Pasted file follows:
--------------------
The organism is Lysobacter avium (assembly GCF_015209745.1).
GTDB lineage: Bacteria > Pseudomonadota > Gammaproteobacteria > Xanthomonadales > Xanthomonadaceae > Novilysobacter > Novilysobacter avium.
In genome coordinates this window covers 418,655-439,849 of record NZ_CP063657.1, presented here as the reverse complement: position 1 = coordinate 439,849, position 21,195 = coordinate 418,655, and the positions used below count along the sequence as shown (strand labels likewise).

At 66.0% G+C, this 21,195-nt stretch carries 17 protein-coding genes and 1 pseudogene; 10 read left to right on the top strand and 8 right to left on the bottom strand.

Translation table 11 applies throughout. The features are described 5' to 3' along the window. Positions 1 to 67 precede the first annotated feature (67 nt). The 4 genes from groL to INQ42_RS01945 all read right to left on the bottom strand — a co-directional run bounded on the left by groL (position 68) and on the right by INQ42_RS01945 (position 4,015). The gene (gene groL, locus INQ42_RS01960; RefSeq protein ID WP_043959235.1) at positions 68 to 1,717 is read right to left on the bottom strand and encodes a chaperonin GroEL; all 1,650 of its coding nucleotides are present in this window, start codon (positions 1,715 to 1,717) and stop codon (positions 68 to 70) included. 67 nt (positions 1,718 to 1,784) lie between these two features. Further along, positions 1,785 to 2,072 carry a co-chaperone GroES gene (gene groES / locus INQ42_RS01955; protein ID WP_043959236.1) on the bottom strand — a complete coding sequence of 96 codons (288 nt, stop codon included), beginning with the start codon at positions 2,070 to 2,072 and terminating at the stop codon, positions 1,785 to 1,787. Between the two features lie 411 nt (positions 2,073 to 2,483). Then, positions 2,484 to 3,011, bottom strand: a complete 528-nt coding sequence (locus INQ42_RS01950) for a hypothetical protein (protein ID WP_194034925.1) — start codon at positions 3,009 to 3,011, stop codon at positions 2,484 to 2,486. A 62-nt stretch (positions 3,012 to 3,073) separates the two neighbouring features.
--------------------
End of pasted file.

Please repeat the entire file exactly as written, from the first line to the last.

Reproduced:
The organism is Lysobacter avium (assembly GCF_015209745.1).
GTDB lineage: Bacteria > Pseudomonadota > Gammaproteobacteria > Xanthomonadales > Xanthomonadaceae > Novilysobacter > Novilysobacter avium.
In genome coordinates this window covers 418,655-439,849 of record NZ_CP063657.1, presented here as the reverse complement: position 1 = coordinate 439,849, position 21,195 = coordinate 418,655, and the positions used below count along the sequence as shown (strand labels likewise).

At 66.0% G+C, this 21,195-nt stretch carries 17 protein-coding genes and 1 pseudogene; 10 read left to right on the top strand and 8 right to left on the bottom strand.

Translation table 11 applies throughout. The features are described 5' to 3' along the window. Positions 1 to 67 precede the first annotated feature (67 nt). The 4 genes from groL to INQ42_RS01945 all read right to left on the bottom strand — a co-directional run bounded on the left by groL (position 68) and on the right by INQ42_RS01945 (position 4,015). The gene (gene groL, locus INQ42_RS01960; RefSeq protein ID WP_043959235.1) at positions 68 to 1,717 is read right to left on the bottom strand and encodes a chaperonin GroEL; all 1,650 of its coding nucleotides are present in this window, start codon (positions 1,715 to 1,717) and stop codon (positions 68 to 70) included. 67 nt (positions 1,718 to 1,784) lie between these two features. Further along, positions 1,785 to 2,072 carry a co-chaperone GroES gene (gene groES / locus INQ42_RS01955; protein ID WP_043959236.1) on the bottom strand — a complete coding sequence of 96 codons (288 nt, stop codon included), beginning with the start codon at positions 2,070 to 2,072 and terminating at the stop codon, positions 1,785 to 1,787. Between the two features lie 411 nt (positions 2,073 to 2,483). Then, positions 2,484 to 3,011, bottom strand: a complete 528-nt coding sequence (locus INQ42_RS01950) for a hypothetical protein (protein ID WP_194034925.1) — start codon at positions 3,009 to 3,011, stop codon at positions 2,484 to 2,486. A 62-nt stretch (positions 3,012 to 3,073) separates the two neighbouring features.